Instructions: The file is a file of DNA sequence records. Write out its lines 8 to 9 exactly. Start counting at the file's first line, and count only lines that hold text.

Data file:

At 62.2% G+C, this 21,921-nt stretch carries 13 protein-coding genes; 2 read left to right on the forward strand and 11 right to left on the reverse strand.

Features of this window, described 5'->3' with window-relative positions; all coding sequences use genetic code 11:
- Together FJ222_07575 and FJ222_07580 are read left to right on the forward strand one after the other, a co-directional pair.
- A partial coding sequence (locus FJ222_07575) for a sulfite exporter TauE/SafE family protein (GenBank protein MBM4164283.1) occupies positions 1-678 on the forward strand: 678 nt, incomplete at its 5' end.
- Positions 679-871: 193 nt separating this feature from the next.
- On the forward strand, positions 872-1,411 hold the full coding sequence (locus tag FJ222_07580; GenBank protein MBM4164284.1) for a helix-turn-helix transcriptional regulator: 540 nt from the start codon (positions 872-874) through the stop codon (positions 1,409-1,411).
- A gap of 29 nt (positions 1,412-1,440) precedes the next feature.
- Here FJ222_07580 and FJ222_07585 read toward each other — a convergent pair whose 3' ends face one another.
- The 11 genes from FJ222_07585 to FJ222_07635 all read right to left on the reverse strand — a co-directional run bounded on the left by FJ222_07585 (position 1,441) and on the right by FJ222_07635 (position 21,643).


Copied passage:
- Here FJ222_07580 and FJ222_07585 read toward each other — a convergent pair whose 3' ends face one another.
- The 11 genes from FJ222_07585 to FJ222_07635 all read right to left on the reverse strand — a co-directional run bounded on the left by FJ222_07585 (position 1,441) and on the right by FJ222_07635 (position 21,643).